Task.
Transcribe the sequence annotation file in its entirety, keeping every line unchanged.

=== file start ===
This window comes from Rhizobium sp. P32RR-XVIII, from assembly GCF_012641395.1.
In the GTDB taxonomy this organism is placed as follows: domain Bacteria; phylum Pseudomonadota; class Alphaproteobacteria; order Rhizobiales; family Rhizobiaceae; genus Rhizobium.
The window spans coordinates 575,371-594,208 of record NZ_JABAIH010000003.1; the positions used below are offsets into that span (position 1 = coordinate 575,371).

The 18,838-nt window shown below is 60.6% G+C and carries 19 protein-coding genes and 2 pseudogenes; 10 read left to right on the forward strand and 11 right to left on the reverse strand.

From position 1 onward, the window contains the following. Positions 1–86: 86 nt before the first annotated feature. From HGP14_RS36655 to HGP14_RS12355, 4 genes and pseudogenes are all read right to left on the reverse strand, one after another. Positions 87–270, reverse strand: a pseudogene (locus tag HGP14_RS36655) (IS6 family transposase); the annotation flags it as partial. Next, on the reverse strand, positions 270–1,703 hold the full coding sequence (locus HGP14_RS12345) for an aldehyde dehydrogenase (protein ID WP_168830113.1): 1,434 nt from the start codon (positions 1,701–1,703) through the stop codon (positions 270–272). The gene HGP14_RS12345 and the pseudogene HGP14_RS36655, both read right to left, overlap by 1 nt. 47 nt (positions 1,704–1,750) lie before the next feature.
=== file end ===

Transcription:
This window comes from Rhizobium sp. P32RR-XVIII, from assembly GCF_012641395.1.
In the GTDB taxonomy this organism is placed as follows: domain Bacteria; phylum Pseudomonadota; class Alphaproteobacteria; order Rhizobiales; family Rhizobiaceae; genus Rhizobium.
The window spans coordinates 575,371-594,208 of record NZ_JABAIH010000003.1; the positions used below are offsets into that span (position 1 = coordinate 575,371).

The 18,838-nt window shown below is 60.6% G+C and carries 19 protein-coding genes and 2 pseudogenes; 10 read left to right on the forward strand and 11 right to left on the reverse strand.

From position 1 onward, the window contains the following. Positions 1–86: 86 nt before the first annotated feature. From HGP14_RS36655 to HGP14_RS12355, 4 genes and pseudogenes are all read right to left on the reverse strand, one after another. Positions 87–270, reverse strand: a pseudogene (locus tag HGP14_RS36655) (IS6 family transposase); the annotation flags it as partial. Next, on the reverse strand, positions 270–1,703 hold the full coding sequence (locus HGP14_RS12345) for an aldehyde dehydrogenase (protein ID WP_168830113.1): 1,434 nt from the start codon (positions 1,701–1,703) through the stop codon (positions 270–272). The gene HGP14_RS12345 and the pseudogene HGP14_RS36655, both read right to left, overlap by 1 nt. 47 nt (positions 1,704–1,750) lie before the next feature.